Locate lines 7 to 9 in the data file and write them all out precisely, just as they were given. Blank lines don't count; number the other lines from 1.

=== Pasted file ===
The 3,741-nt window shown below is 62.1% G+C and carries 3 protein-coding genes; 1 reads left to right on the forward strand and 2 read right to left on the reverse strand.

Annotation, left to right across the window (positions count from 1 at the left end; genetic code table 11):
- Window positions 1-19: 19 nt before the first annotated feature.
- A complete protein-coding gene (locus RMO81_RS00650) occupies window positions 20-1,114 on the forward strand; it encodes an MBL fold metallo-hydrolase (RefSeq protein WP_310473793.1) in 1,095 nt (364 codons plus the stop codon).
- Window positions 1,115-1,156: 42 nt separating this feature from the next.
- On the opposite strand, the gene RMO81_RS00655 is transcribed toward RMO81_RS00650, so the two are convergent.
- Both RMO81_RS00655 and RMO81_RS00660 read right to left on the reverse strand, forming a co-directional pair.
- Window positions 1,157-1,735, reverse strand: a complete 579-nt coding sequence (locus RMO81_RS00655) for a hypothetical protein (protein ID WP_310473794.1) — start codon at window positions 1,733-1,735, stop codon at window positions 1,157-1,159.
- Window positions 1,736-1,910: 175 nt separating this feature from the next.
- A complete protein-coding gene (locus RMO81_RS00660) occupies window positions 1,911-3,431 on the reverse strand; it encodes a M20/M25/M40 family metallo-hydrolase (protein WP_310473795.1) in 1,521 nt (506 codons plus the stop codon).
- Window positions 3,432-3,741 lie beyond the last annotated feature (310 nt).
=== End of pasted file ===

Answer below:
- Both RMO81_RS00655 and RMO81_RS00660 read right to left on the reverse strand, forming a co-directional pair.
- Window positions 1,157-1,735, reverse strand: a complete 579-nt coding sequence (locus RMO81_RS00655) for a hypothetical protein (protein ID WP_310473794.1) — start codon at window positions 1,733-1,735, stop codon at window positions 1,157-1,159.
- Window positions 1,736-1,910: 175 nt separating this feature from the next.